Thursday, August 17, 2017

The Temptations & Rick James – Standing On The Top

Classics: The Temptations feat. Rick James – Standing On The Top (Gordy)

Strange as to how many of us may feel whenever some favorite artist(s) of his/hers come(s) to explore different territories. Some (including yours truly) would find it exciting. Meanwhile others (the majority of us as a matter of fact) would find it disturbing. The Temptations standing as another illustration to this, from the moment they left Smokey Robinson to work with Norman Whitfield as their producer. With the obvious aim to be standing on the top…

Mind you, they’d made their reputation to many as a Doo-Wop/Soul group. Therefore seeing them evolving in a new environment was seen like a mess by many of their fans. Meanwhile, it would be a way to hopefully be standing on the top for others.

Rick James pretty much boosted Motown by the time of his arrival. At a period when many of their licensed artists seemed like havin’ reached their limit. At a period when Stevie Wonder had obviously lost himself in a ‘Journey Through The Secret Life Of Plants’. It is to say how the perspective of working with James as a producer was seen as a potential remedy.

Standing on the top at the time, James would provide The Temptations with one of their grooviest jams ever. Carrying all the ingredients one could find on his arrangements, meanwhile incorporating the horn riff which had contributed to the fame of the memorable ‘Papa Was A Rolling Stone’.

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Overview
A quick look back at Rick James‘ teenage years suffices to understand the main traits of his character. Betwwen quirkiness, rebellion and harshness. The whole with an obvious flamboyance hiding some undeniable sentimentalism…

The Buffalo, NY native started singing as a teenager in local Doo-Wop in R&B groups in his hometown. He deserted to Toronto, ON to avoid being drafted after entering the U.S. Navy. There, here embraced fusion. Creating a group – the Mynah Birds – whose lineup included Bruce Palmer, Neil Young, and Nick St. Nicholas. The military authorities ended up finding his trace with the help of Motown which warned them after they’d discovered he was a fugitive. The label execs telling James they wouldn’t release any material from him in these conditions. Eventually convincing him to come back and work with them after straightening out his legal issues. James surrendered himself to the FBI in May 1966.

After his release from Portsmouth Naval Prison in August, 1967, he returned to Toronto where he endured another detention. And by 1968, he finally got back to work. Producing and writing songs for Motown acts such as The Miracles and The Spinners among others. He relocated to California in 1969, playing in various Rock bands. As many experiences which would be for much on the consistency of his grooves. Then in the establishment of his reputation as the King of Punk Funk!

He eventually released his first single – ‘My Mama’ – back in 1974 on A&M in a Rock mood. Returning to his native Buffalo, NY 2 years after, he formed the Stone City Band, delivering ‘Get Up & Dance!’ for Polydor that same year. They then signed a contract with Motown’s Gordy Records imprint, beginning soon after the recording process of their debut-album in NYC.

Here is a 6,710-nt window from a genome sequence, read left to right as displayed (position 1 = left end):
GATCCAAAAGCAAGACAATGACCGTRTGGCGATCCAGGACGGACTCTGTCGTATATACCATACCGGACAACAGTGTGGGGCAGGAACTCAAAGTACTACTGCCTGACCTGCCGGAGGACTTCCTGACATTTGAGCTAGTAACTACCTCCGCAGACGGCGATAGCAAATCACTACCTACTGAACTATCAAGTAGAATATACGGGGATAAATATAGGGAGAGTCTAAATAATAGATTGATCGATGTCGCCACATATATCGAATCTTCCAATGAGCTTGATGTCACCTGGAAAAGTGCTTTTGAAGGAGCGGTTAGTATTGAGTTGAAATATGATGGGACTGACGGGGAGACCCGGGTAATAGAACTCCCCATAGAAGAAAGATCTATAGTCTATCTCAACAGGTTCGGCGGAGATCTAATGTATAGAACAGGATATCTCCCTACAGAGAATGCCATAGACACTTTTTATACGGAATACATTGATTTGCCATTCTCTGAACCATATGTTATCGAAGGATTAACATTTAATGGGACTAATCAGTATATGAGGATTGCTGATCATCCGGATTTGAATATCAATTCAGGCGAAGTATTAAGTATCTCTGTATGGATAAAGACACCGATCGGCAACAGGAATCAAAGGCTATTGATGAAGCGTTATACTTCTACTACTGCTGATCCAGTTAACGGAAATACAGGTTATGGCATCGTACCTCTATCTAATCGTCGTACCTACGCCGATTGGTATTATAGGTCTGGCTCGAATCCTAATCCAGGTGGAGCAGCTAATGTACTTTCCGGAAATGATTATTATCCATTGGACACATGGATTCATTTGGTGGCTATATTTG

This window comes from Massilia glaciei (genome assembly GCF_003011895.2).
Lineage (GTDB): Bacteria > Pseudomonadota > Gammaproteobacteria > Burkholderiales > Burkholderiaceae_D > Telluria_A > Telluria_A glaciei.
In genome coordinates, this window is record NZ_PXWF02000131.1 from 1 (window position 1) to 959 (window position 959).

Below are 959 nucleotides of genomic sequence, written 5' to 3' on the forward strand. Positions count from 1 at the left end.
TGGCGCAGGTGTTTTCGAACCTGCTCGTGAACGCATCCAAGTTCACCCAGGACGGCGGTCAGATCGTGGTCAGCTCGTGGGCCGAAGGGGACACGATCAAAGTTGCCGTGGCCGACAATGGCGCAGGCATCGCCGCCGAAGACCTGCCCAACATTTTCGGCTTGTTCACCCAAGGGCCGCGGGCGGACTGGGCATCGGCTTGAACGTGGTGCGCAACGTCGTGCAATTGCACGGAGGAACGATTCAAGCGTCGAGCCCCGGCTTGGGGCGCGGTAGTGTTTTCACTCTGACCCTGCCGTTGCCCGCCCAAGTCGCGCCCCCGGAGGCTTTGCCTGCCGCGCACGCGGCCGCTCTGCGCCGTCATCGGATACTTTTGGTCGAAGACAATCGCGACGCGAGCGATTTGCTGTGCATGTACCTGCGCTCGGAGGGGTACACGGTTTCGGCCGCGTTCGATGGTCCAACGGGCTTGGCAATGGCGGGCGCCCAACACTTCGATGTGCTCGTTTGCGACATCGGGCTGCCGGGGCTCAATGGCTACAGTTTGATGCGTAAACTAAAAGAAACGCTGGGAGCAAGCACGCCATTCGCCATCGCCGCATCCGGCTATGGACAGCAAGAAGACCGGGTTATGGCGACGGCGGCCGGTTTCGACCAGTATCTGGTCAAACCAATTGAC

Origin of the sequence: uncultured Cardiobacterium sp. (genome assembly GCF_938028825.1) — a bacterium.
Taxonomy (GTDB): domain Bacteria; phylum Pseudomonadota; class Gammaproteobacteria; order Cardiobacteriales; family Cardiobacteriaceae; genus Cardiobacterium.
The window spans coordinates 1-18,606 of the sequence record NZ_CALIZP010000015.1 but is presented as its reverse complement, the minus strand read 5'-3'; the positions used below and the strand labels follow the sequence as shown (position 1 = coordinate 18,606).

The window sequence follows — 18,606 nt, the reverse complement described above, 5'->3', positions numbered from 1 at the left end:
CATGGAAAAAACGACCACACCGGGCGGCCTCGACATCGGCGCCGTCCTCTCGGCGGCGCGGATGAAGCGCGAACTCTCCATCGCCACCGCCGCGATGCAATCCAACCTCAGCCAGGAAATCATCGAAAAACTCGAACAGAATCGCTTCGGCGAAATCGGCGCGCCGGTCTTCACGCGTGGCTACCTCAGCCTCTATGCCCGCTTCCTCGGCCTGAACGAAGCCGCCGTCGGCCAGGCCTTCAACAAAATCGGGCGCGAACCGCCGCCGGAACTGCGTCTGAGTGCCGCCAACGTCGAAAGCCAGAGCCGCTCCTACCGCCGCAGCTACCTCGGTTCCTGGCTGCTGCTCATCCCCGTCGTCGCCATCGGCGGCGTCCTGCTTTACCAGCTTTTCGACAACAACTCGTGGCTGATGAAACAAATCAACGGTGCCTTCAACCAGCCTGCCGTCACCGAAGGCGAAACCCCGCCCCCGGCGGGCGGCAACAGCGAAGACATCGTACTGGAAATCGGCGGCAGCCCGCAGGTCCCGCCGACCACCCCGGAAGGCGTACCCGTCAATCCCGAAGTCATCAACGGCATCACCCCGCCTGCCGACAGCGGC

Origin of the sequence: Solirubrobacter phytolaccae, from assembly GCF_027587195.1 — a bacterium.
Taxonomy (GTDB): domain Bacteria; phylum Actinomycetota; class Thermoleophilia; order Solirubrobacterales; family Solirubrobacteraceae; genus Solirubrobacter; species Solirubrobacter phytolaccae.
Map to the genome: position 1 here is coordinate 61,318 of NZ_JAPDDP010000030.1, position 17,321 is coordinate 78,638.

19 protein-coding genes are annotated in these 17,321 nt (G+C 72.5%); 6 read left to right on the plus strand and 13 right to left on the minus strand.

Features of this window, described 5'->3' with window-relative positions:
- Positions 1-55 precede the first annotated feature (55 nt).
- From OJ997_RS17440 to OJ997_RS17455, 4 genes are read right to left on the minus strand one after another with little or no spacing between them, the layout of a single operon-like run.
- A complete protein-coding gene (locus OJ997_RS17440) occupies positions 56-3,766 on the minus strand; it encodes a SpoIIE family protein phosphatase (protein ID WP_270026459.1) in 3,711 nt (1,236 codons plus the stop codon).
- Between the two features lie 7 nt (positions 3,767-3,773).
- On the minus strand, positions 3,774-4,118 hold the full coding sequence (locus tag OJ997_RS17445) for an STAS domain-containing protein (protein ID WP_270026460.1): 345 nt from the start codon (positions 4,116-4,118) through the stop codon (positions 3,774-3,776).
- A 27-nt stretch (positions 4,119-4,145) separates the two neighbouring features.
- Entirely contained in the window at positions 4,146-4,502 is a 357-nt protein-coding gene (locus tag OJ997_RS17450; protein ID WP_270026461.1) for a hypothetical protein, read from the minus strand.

The latter, titled ‘Come Get It!’, saw the light back in April 1978. The singles ‘You And I’ and ‘Mary Jane’ contributing to help it reaching a double-Platinum status.

A workaholic, James released 2 albums in 1979, ‘Bustin’ Out of L Seven’ and ‘Fire It Up’. Launching his first headlining tour, he invited the then-upcoming artist, Prince, as his opening act. And also Teena Marie for whom he’d produced the ‘Wild And Peaceful’ album, featuring the memorable ‘I’m A Sucker For Your Love’.
That Fire It Up tour would have some consequences though. Leading to James developing a bitter rivalry with Prince after he accused him for ripping off his act…

1980 followed and James dropped another 2 albums. One along with the Stone City Band – ‘In’N’Out’ – which features the unsung although firing ‘Little Runaway’. And the other – ‘Garden Of Love’ – on his own. Embedding gems such as ‘Big Time’ and ‘Mary Go Round’.
Another year on and James would deliver ‘Street Songs’, his biggest selling package of all time. Spanning classics such as ‘Give It To Me Baby’ and ‘Fire & Desire’ featuring Teena Marie. Not to mention ‘Super Freak’ which MC Hammer notoriously sampled 9 years after on ‘U Can Touch This’.

Two more Gold albums stepped into the light by the likes of ‘Throwin’ Down’ and ‘Cold Blooded’. Respectively including gems such as ‘Dance Wit’ Me’ (featuring Roy Ayers on vibes) and ‘Standing On The Top’ along with The Temptations. Not to mention ‘She Blew My Mind (69 Times)’ and… ‘Cold Blooded’. This in a period when James produced extra hits for the Mary Jane Girls. From ‘All Night Long’ to ‘Candy Man’, and ‘In My House’. Meanwhile, a compilation of his – ‘Reflections’ – saw the light in 1984 featuring the infectious ‘You Turn Me On’ and ’17’. The outstanding ‘Glow’ most likely marking the end of his heyday. He would nevertheless briefly get back to the charts along with Roxanne Shanté on ‘Loosey’s Rap’, from his 1988 ‘Wonderful’ album on Reprise.

The 90’s pretty marked the beginning of a long agony for the singer. From his ever growing addiction to drugs to regular stayings in jail for various assaults.
On the morning of Aug. 06, 2004, Rick James‘s caretaker found him dead in his Burbank home. He had died from pulmonary and cardiac failure. This, in addition his various health conditions of diabetes, and a stroke, pacemaker, and heart attack, following a reluctant drug abuse. He was 56…

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